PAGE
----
In 2006, Don Knauss became the first outsider to run Clorox in its then-93 years. With the company’s 100th birthday coming, Knauss and his management team spent the first six to nine months developing a brand-new centennial strategy for growth amid big changes they saw coming. “We finished that strategy in late summer of ’07,” he says, “and then, as the expression goes, the proverbial shit hit the fan.”
It’s often in crisis that boards begin to doubt their CEOs’ strategies so, with less than a year under his belt as CEO, Knauss could have hit resistance or anxiety. He didn’t though, because he’d been involving the board deeply in strategy development since day one, and they were in alignment. With the board’s strong support behind him, Knauss was actually able to grow market share for numerous brands during the recession. “I think when you get into trouble with boards, where boards will flip-flop on you [in a crisis], is when you don’t heavily engage them in strategy, which, beyond the hiring of the CEO, is probably the primary responsibility of any board.”
Even during an unprecedented pandemic, Knauss says, “the fundamentals don’t change. Especially in very difficult times, you’ve got to double down on those fundamentals, really understand your business model and whether it can be adaptive or flourish in the new environment,” he says. “It’s like, no matter how sophisticated football gets in terms of offensive and defensive schemes with 400-page playbooks, you still have to block people, tackle people and catch the ball when they throw it to you. If you don’t do those things, you won’t be successful.”
Today, as a director for Target, Kellogg and McKesson, Knauss is doubling down on classic governance tools. Like many successful board members, he believes that adherence to the fundamentals will not only get the company through crisis, but ultimately be a competitive advantage when normalcy returns.
Even for those companies hardest hit by the pandemic, the basics of good governance remain the same, and a great board can make all the difference to the outcome, says Didier Cossin, founder and director of the IMD Global Board Center. “We’re in a world now where good governance makes even more difference than [it has] in the past. It’s not just that it makes companies more prudent; it’s also that well-governed companies will start back faster.”
Here are some of the tried-and-true hallmarks of high-performance boards that directors would do well to cleave to in the current moment.
The Right Mix
The best boards boast a mix of the skills, experience and backgrounds needed to help management with three core processes: operations, to deliver on the current year’s targets; future strategy and talent pipeline development. “That, to me, is the key—that you have the relevant skill sets and the diverse skill sets and points of view that will allow for governance over those three core processes,” Knauss says.
That means a broad mix of perspectives—gender, racial, cultural, age and even industry experience. While members with direct experience will be an asset on the board of a consumer products goods company, for example, the insights of those with banking, digital or other industry backgrounds can be equally valuable. Having that wide spectrum of experience leads to more robust discussions. Evidence that a heterogenous group does a better job of getting to the right solution than a homogenous group is mounting: share prices of FTSE250 firms with more gender-diverse boards have fared better than counterparts with less diversity during the coronavirus pandemic, according to a recent report by New Street Group.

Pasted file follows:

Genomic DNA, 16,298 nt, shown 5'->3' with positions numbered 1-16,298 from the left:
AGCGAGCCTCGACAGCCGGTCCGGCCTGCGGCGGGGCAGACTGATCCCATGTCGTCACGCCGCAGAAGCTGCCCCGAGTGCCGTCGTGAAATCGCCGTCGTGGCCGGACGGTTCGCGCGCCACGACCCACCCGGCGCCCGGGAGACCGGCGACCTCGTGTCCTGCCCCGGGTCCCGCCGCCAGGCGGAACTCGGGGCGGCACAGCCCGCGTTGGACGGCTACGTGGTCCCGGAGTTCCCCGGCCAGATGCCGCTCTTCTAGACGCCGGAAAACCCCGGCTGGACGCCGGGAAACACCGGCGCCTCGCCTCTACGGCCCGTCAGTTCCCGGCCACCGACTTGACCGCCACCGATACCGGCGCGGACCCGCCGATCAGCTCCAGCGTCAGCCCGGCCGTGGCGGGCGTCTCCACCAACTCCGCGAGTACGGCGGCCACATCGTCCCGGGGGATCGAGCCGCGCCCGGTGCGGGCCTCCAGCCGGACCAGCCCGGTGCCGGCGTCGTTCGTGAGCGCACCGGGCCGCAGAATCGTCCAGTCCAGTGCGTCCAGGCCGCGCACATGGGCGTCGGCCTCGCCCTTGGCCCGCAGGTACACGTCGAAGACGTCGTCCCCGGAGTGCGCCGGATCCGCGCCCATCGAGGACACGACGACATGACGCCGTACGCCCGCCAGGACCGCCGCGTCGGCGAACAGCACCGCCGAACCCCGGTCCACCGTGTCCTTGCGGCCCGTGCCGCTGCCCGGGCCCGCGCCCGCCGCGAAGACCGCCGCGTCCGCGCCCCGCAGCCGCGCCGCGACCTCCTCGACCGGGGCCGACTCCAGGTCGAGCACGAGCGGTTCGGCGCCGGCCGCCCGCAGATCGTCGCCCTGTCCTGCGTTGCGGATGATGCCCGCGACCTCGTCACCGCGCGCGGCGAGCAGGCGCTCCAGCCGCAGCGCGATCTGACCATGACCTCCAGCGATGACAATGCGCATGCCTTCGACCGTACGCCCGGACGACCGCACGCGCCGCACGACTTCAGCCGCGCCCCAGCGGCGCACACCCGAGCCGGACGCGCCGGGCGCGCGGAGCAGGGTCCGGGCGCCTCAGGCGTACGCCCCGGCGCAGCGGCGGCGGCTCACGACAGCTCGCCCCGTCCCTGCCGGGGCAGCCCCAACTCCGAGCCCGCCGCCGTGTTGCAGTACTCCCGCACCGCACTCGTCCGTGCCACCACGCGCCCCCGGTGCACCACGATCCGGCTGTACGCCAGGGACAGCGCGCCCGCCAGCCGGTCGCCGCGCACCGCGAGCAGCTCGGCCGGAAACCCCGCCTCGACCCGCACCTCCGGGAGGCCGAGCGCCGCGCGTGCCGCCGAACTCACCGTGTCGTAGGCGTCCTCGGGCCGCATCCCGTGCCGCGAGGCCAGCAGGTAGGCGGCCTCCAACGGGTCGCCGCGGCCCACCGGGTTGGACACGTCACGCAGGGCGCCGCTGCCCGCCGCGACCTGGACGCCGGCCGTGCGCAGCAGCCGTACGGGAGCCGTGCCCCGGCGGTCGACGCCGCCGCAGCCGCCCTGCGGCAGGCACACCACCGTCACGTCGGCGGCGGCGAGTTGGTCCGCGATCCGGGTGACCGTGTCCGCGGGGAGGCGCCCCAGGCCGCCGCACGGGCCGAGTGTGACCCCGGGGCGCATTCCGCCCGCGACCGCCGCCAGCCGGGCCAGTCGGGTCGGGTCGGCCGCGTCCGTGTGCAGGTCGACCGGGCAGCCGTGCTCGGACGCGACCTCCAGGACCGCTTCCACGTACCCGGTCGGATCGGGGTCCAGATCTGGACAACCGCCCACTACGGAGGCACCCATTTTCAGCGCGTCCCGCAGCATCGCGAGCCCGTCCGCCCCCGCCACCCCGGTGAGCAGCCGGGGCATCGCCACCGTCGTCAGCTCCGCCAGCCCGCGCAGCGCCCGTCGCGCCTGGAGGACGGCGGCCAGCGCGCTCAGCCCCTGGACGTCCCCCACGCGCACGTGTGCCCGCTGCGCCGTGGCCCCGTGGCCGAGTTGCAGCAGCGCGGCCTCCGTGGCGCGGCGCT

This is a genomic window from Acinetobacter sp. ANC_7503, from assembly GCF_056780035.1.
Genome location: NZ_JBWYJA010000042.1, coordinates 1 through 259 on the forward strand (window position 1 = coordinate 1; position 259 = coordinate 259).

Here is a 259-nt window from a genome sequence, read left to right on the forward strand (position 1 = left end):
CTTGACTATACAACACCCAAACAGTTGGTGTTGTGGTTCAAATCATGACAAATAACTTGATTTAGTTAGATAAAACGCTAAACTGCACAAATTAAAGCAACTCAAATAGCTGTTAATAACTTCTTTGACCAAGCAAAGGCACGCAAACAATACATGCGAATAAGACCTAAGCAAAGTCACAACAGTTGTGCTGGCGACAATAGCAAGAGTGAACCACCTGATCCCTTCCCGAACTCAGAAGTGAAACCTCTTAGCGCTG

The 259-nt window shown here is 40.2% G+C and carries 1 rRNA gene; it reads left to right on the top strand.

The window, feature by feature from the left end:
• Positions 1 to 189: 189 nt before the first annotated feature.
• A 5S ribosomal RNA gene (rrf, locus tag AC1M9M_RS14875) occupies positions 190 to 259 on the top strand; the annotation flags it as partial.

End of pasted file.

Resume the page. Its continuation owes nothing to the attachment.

Despite the disruption of a crisis, boards are increasing their efforts to increase diversity. Asbury Automotive Group’s board is currently one-third women and working on expanding gender, racial and ethnic diversity, as well as its mix of tenures, says director Juanita James. “We have good diversity with respect to long-tenured board members like myself, new and relatively new board members and those in between,” she says. “It gives us a good balance between experience and continuity, but also refreshing perspectives and ideas.”
Achieving diversity in the boardroom means finally letting go of the notion that members must be sitting or former CEOs, says executive coach and Athena Alliance CEO Coco Brown, “The boards that have struggled the most with diversity are the ones who have been in stuck in that idea, and who continue to fish from the same pond of the same white men,” she says. “The boards that are most high performing are those that say, ‘We need people with go-to-market strategy, we need people who have an understanding of the Asian market,’ and so on. When they start to look at the collective of what the board really needs to be a steward to the company, they open the aperture for where they can find those individuals.”
James attributes Asbury’s successful weathering of the recent crises—its share price has fully rebounded to pre-pandemic levels, and net income in June was higher than December 2019—at least in part to the “breadth and depth of experience in multiple sectors” and “the diversity of experience and perspectives” on the board. “We don’t have that groupthink,” she says.